Sunday, June 29, 2008
Johari Window of Communicaiton
The Johari Window.....fascinating. I have loved the idea of the Johari Window since my early days studying communication. 4 quadrants, each one explains what is known/unknown to others and/or to ourselves. One quadrant in particular fascinates me - the "blind" quadrant. The blind quadrant is NOT known to the self, but IT IS known to others. In recent interactions with people, this quadrant has become amazingly obvious, or I guess I should say, seemingly obvious. I assume that there are communicative processes that people are unaware of in themselves (and some more so than others).
Let's get this out of the way right now - I know that I have qualities in this area, everyone does. I am constantly asking myself questions like: How am I perceived by other people? What do they think of a particular interaction? How am I coming off to others? Etc. It's amazingly hard not to think about these things being a college instructor. You are in front of people everyday who are reflecting back to you in different ways multiple times a week. So I am constantly getting feedback, I think, more so than a lot of other people. Simple interaction with people is not enough to get this feedback. I interacted with people for years (11 to be exact in a work setting before becoming a college instructor and have 31 years under my belt in other interactions) and NEVER received this kind of feedback before. Just this week I had 16 interesting conversations with my students about who they thought I was at the beginning of the semester versus at the end. Their feedback was invaluable. Getting back to my point.....
There are 4 windows included in the Johari Window. The unknown to self, but known to others is amazingly interesting. What is it about you that other people see that you don't? The is the interesting aspect of this concept is this: If it's know to other people and not to you, then how will these things come into the light and become known to you so you can improve upon them and change them? Feedback from other people right? But are people really receptive to hearing things like - "you know, you make things about YOU quite a bit even when they clearly aren't", or "you come off really mean sometimes", or "you talk way too much and need to tone it down a little", or "you tend to police social situations which makes people not want to be around you", or "you interject ridiculous things into conversations which highlights your immaturity, do you realize that?". Of course these are very harsh ways of saying these things, and for those TM alumni out there who read this, would never ever fly in a 'care enough to confront' situation. But really, do you tell people these things or hope and pray that they figure them out on their own, which most people don't without repeated negative interactions? What do you do? Or is it even your responsibility to say anything even though someones communicative behavior obviously violates every unspoken, or spoken for that matter, social rule that exists?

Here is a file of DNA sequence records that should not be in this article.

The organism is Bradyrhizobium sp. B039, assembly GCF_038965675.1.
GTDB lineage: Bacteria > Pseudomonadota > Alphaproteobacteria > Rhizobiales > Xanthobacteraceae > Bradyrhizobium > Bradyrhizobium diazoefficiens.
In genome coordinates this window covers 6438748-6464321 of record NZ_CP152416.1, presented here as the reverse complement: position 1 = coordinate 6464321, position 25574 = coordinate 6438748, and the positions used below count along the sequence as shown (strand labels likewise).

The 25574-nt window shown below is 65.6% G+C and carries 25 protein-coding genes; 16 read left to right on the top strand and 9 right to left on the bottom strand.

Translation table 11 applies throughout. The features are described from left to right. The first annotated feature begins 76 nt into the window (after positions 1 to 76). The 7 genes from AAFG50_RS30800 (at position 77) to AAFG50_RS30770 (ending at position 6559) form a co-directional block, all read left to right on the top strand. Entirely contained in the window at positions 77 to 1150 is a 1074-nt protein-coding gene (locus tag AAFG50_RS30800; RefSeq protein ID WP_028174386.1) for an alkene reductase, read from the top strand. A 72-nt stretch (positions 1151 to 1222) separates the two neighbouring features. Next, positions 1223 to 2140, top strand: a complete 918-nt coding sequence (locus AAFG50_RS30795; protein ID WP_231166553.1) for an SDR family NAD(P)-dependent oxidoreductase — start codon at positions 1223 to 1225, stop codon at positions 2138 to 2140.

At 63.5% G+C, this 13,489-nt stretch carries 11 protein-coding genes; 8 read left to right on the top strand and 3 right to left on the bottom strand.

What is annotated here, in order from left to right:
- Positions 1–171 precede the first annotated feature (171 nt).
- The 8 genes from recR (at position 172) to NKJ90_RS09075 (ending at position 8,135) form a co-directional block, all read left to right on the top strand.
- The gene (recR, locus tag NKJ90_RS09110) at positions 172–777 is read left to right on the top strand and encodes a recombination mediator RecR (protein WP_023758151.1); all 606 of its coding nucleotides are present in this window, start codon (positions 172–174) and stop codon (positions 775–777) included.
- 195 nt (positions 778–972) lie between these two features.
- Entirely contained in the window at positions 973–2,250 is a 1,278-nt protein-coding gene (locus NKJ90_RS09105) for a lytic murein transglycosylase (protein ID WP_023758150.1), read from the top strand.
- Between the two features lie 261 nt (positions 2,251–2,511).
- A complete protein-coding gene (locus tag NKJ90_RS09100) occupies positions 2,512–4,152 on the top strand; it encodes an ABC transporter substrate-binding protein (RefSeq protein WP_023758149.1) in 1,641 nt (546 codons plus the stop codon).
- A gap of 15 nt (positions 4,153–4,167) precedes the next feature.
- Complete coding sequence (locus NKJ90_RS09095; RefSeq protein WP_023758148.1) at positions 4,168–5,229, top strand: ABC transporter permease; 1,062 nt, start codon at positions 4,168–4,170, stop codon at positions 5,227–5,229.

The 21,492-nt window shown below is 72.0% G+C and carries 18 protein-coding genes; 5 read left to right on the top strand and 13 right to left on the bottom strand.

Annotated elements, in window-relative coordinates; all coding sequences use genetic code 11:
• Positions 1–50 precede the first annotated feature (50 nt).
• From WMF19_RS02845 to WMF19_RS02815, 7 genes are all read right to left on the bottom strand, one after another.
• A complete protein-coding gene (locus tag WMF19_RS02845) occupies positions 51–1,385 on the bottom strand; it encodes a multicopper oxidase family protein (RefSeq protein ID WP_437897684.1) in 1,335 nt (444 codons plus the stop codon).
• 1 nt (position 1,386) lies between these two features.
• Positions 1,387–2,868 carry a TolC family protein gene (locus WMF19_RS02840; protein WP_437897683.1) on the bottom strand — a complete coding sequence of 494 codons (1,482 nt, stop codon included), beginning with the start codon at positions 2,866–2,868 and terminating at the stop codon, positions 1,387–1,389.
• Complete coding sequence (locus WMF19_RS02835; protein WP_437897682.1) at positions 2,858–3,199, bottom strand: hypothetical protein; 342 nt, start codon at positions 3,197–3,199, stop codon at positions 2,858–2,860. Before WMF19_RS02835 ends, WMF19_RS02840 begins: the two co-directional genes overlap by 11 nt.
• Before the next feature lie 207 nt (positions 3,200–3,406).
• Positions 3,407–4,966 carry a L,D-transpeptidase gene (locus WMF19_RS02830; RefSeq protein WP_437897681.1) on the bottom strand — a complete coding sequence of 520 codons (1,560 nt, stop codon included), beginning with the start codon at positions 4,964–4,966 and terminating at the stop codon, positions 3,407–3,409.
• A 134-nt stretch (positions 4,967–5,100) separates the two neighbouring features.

I come into contact with different groups of students every 7 weeks or so right now because I teach fast track classes and come across A LOT of different personalities. I am constantly analyzing people - and I have quite a bit of time to do that since I drive an hour each way to teach on a normal basis. And to tell you the truth, the analysis goes way beyond my students. I sit back and observe people constantly, and interestingly enough, the Johari Window has been crossing my mind quite a bit. Are particular things people do and say obvious to them? Or are things people do, say and act upon simply blind to them? Or, let's go even further, was it acceptable in your family? And is that particular thing not acceptable in other situations? What is blind to you that others can see? This is part of my quest - what is blind to me that others can see? I can assume, I can guess, I can try and learn from others reactions - but will I ever really know unless someone confirms it?